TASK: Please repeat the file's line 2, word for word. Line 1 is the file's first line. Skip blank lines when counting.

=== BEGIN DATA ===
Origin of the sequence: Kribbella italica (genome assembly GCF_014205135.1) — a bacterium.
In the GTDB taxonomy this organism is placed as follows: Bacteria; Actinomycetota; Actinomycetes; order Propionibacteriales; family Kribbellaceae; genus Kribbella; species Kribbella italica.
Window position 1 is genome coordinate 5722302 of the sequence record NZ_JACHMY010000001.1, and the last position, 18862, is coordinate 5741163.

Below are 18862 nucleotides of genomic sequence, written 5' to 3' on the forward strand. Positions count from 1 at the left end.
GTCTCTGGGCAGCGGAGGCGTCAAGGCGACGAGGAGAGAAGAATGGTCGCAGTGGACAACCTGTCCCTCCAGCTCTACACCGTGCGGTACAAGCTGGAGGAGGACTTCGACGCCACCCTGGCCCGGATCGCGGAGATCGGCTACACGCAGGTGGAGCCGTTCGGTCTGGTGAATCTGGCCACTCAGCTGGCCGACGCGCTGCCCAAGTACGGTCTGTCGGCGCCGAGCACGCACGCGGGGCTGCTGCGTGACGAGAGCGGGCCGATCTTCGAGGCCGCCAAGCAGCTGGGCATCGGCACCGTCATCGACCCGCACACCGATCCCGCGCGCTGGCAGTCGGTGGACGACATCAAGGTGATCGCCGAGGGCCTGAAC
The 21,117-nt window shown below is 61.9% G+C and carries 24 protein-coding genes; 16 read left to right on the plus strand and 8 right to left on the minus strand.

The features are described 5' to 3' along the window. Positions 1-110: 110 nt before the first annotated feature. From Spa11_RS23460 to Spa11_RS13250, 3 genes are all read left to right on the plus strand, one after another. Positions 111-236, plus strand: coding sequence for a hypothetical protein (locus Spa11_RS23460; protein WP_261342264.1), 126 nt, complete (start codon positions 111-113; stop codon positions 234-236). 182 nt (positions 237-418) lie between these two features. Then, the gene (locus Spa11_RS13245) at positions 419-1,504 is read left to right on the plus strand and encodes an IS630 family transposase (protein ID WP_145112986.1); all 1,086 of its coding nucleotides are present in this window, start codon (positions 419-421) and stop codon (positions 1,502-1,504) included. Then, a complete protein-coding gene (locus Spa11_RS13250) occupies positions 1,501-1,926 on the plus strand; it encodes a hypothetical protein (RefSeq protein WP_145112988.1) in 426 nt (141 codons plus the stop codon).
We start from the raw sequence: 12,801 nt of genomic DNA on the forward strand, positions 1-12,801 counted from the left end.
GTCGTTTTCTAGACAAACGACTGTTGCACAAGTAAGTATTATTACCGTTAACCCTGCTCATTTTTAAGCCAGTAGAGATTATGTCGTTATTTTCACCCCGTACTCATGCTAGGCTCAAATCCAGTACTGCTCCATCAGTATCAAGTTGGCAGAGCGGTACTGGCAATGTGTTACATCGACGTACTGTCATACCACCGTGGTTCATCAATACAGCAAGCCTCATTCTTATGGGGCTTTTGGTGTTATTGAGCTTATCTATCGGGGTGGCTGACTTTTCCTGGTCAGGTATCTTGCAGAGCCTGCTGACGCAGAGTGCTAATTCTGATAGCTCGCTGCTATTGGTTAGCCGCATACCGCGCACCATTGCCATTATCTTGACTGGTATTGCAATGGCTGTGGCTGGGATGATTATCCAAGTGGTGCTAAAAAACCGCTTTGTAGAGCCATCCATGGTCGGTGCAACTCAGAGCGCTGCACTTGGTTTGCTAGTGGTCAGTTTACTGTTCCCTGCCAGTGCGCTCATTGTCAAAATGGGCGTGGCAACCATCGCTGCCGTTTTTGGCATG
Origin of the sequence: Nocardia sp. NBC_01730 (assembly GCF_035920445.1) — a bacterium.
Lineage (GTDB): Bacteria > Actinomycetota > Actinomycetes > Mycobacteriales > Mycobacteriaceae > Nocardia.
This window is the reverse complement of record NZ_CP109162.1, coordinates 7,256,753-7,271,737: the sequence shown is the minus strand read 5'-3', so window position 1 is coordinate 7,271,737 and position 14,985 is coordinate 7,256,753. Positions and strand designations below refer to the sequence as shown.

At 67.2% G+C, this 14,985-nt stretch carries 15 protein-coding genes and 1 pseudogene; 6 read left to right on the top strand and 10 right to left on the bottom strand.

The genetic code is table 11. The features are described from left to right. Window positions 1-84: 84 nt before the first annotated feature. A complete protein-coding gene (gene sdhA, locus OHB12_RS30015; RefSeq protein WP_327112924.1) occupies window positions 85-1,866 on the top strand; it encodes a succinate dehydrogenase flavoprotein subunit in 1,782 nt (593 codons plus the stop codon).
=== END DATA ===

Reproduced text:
In the GTDB taxonomy this organism is placed as follows: Bacteria; Actinomycetota; Actinomycetes; order Propionibacteriales; family Kribbellaceae; genus Kribbella; species Kribbella italica.